Erin Brethauer

Chimney swifts

Posted in North Carolina, On Assignment, Wanderings by erinbrethauer on October 6, 2010

The chimney swifts are migrating through town on their way to Peru for the winter.  Watching them go into their chimney for the night is like watching a friendlier scene from a Batman movie.  In short, it’s awesome.

If you’re in Asheville, you’ll be able to see them until around Oct. 10th entering a huge chimney around dusk behind the Civic Center.  According to a nifty handout from the Driftwood Wildlife Association found here,

“Chimney Swifts historically nested and roosted in hollow trees.  As American pioneers moved westward across the continent, they cleared forests and removed the swifts’ natural habitat. The birds that Audubon called American Swifts became known as Chimney Swifts as they readily adapted to the masonry chimneys erected by those same pioneers. Over the decades, the range of the swifts expanded with the ever increasing availability of this new, man-made habitat. However, changes are again challenging this adaptable species.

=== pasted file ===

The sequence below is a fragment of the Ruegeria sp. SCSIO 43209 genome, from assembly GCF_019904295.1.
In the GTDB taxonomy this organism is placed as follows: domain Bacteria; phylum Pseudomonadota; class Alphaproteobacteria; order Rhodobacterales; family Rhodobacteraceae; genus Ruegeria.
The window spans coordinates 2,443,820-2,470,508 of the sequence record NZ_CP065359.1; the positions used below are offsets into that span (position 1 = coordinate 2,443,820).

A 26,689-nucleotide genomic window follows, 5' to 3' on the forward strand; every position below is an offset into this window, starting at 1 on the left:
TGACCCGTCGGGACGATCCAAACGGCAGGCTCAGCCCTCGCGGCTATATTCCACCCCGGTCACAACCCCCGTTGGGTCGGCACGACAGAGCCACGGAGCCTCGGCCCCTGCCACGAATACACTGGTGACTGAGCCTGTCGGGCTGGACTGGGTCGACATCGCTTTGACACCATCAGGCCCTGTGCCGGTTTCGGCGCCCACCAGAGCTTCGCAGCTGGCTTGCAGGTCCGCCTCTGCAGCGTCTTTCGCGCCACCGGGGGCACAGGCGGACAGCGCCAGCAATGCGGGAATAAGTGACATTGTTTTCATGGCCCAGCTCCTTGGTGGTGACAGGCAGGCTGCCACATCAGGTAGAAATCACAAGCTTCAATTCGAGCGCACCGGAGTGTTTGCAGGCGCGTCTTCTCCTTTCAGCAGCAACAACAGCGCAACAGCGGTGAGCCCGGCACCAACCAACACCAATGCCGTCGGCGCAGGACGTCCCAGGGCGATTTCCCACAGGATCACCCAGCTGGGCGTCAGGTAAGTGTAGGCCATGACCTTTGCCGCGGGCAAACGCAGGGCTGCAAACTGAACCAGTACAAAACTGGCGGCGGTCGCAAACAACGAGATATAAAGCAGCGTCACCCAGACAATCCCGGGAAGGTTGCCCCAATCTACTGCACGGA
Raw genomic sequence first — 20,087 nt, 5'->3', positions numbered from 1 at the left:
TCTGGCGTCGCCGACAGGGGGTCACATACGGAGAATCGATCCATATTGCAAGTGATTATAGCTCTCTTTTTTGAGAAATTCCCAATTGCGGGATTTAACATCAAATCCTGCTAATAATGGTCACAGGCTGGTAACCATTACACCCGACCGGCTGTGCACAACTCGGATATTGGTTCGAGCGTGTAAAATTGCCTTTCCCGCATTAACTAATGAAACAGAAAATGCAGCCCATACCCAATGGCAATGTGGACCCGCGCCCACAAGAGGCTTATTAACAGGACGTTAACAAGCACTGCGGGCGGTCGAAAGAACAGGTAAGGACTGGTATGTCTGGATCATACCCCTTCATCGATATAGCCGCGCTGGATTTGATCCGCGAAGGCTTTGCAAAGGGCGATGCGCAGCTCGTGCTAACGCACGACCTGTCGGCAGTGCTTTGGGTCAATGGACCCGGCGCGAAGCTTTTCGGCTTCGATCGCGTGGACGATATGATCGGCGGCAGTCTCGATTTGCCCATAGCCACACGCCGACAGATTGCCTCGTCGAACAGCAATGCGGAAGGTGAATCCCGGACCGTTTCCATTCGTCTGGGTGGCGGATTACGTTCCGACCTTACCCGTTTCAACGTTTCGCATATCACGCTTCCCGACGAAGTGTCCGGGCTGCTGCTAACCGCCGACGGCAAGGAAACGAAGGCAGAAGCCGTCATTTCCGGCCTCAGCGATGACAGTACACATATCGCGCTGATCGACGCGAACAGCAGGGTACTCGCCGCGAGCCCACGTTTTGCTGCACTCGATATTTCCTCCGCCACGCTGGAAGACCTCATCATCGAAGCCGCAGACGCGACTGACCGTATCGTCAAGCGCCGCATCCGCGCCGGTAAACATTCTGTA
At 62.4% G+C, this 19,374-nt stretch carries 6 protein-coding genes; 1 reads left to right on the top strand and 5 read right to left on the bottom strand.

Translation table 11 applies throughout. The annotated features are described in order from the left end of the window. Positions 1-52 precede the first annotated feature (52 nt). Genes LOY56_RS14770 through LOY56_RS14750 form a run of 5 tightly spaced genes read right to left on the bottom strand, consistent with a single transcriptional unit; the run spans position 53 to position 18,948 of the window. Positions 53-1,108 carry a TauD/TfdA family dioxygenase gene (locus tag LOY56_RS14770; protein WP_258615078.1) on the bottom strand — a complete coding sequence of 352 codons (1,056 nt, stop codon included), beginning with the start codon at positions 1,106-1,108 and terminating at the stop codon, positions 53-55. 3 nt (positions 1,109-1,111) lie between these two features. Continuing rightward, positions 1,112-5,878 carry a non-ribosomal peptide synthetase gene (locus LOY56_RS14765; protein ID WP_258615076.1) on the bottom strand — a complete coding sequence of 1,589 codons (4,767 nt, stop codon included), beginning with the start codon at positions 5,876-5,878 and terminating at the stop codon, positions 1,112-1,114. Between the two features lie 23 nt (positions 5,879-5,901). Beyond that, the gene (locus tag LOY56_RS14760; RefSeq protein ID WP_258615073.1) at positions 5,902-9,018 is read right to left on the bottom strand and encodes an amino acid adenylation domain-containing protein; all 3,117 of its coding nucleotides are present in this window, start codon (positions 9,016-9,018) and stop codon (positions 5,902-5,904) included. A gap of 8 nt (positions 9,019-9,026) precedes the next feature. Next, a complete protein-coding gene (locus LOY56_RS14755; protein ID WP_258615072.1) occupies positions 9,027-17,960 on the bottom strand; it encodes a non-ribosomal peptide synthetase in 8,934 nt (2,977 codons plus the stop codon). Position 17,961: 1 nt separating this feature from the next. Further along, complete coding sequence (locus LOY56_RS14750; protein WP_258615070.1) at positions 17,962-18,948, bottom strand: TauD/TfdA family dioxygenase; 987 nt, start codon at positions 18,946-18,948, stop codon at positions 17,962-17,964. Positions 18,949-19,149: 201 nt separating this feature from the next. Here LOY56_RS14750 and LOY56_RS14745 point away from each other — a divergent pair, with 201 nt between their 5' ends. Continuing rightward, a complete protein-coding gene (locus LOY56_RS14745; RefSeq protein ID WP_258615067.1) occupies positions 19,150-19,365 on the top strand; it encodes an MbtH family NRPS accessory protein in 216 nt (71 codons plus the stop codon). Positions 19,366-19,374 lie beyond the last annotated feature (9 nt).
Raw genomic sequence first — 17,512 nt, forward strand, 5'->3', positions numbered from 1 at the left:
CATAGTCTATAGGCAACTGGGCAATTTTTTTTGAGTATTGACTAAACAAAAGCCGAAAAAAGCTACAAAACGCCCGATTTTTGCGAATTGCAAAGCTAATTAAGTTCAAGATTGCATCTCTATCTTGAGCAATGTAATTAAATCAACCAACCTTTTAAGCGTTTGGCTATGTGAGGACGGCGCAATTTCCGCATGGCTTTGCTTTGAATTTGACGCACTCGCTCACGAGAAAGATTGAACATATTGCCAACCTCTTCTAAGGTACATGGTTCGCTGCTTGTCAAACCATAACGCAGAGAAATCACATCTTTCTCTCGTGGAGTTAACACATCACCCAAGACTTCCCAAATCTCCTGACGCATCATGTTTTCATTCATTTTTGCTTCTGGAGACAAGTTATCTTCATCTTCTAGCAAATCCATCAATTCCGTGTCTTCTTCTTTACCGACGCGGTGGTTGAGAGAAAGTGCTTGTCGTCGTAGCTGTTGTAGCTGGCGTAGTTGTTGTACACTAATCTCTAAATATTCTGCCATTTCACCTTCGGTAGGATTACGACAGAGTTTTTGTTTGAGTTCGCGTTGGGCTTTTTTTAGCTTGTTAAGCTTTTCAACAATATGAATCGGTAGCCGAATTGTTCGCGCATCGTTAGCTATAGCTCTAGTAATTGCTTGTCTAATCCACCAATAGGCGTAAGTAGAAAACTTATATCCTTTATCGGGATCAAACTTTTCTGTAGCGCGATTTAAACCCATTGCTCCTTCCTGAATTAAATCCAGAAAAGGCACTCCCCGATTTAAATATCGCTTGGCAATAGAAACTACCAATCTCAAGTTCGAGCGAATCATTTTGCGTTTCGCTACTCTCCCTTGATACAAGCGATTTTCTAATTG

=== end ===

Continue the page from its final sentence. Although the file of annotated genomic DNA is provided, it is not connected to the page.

Because they cannot perch like songbirds, Chimney Swifts must have deep shafts in which to raise their families and roost at night.  Today, just like Purple Martins, Chimney Swifts rely almost entirely on man-made structures for nest sites.”

You can find more info on the chimney swifts here. And the articles that ran in the paper are here and here.  Yeah nature!

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One Response

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  1. Kim Ginfrida said, on October 6, 2010 at 11:30 am

    Very cool.


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